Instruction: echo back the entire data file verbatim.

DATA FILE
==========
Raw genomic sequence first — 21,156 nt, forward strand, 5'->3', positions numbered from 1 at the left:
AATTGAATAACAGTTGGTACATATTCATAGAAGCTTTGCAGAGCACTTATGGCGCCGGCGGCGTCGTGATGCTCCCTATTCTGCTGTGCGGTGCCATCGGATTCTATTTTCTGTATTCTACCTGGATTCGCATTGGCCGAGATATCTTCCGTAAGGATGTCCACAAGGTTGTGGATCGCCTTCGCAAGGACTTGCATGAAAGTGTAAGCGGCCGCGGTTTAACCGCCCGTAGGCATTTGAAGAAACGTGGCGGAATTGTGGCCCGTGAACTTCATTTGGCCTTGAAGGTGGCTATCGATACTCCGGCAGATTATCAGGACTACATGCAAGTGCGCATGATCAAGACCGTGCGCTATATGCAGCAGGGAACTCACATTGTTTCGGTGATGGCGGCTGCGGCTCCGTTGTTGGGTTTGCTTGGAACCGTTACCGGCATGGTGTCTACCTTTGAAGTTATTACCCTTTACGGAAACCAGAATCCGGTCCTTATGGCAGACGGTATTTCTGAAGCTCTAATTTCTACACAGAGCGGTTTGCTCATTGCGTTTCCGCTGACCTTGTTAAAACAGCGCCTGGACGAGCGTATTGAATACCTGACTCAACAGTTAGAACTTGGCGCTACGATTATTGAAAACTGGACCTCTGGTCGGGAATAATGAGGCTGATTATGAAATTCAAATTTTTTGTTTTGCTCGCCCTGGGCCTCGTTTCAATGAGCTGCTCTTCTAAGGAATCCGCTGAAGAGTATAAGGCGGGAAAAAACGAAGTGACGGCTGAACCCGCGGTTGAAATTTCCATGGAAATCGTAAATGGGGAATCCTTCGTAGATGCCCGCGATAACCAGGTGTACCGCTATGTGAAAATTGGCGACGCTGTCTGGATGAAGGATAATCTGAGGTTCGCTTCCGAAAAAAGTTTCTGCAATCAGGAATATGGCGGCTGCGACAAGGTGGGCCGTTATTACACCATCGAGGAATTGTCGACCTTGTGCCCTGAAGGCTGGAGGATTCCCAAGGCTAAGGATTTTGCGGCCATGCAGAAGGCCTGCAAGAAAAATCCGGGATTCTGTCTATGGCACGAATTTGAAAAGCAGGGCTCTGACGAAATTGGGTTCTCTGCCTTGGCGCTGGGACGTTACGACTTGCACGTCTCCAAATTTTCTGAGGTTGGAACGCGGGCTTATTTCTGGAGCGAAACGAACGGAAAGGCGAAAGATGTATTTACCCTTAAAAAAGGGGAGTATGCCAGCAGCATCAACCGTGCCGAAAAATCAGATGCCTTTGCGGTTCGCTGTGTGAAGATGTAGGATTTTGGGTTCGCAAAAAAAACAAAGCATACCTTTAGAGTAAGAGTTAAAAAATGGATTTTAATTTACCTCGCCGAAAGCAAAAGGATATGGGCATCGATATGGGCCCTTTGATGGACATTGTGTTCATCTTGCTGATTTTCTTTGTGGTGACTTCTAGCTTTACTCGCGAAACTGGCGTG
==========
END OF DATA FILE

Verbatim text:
Raw genomic sequence first — 21,156 nt, forward strand, 5'->3', positions numbered from 1 at the left:
AATTGAATAACAGTTGGTACATATTCATAGAAGCTTTGCAGAGCACTTATGGCGCCGGCGGCGTCGTGATGCTCCCTATTCTGCTGTGCGGTGCCATCGGATTCTATTTTCTGTATTCTACCTGGATTCGCATTGGCCGAGATATCTTCCGTAAGGATGTCCACAAGGTTGTGGATCGCCTTCGCAAGGACTTGCATGAAAGTGTAAGCGGCCGCGGTTTAACCGCCCGTAGGCATTTGAAGAAACGTGGCGGAATTGTGGCCCGTGAACTTCATTTGGCCTTGAAGGTGGCTATCGATACTCCGGCAGATTATCAGGACTACATGCAAGTGCGCATGATCAAGACCGTGCGCTATATGCAGCAGGGAACTCACATTGTTTCGGTGATGGCGGCTGCGGCTCCGTTGTTGGGTTTGCTTGGAACCGTTACCGGCATGGTGTCTACCTTTGAAGTTATTACCCTTTACGGAAACCAGAATCCGGTCCTTATGGCAGACGGTATTTCTGAAGCTCTAATTTCTACACAGAGCGGTTTGCTCATTGCGTTTCCGCTGACCTTGTTAAAACAGCGCCTGGACGAGCGTATTGAATACCTGACTCAACAGTTAGAACTTGGCGCTACGATTATTGAAAACTGGACCTCTGGTCGGGAATAATGAGGCTGATTATGAAATTCAAATTTTTTGTTTTGCTCGCCCTGGGCCTCGTTTCAATGAGCTGCTCTTCTAAGGAATCCGCTGAAGAGTATAAGGCGGGAAAAAACGAAGTGACGGCTGAACCCGCGGTTGAAATTTCCATGGAAATCGTAAATGGGGAATCCTTCGTAGATGCCCGCGATAACCAGGTGTACCGCTATGTGAAAATTGGCGACGCTGTCTGGATGAAGGATAATCTGAGGTTCGCTTCCGAAAAAAGTTTCTGCAATCAGGAATATGGCGGCTGCGACAAGGTGGGCCGTTATTACACCATCGAGGAATTGTCGACCTTGTGCCCTGAAGGCTGGAGGATTCCCAAGGCTAAGGATTTTGCGGCCATGCAGAAGGCCTGCAAGAAAAATCCGGGATTCTGTCTATGGCACGAATTTGAAAAGCAGGGCTCTGACGAAATTGGGTTCTCTGCCTTGGCGCTGGGACGTTACGACTTGCACGTCTCCAAATTTTCTGAGGTTGGAACGCGGGCTTATTTCTGGAGCGAAACGAACGGAAAGGCGAAAGATGTATTTACCCTTAAAAAAGGGGAGTATGCCAGCAGCATCAACCGTGCCGAAAAATCAGATGCCTTTGCGGTTCGCTGTGTGAAGATGTAGGATTTTGGGTTCGCAAAAAAAACAAAGCATACCTTTAGAGTAAGAGTTAAAAAATGGATTTTAATTTACCTCGCCGAAAGCAAAAGGATATGGGCATCGATATGGGCCCTTTGATGGACATTGTGTTCATCTTGCTGATTTTCTTTGTGGTGACTTCTAGCTTTACTCGCGAAACTGGCGTG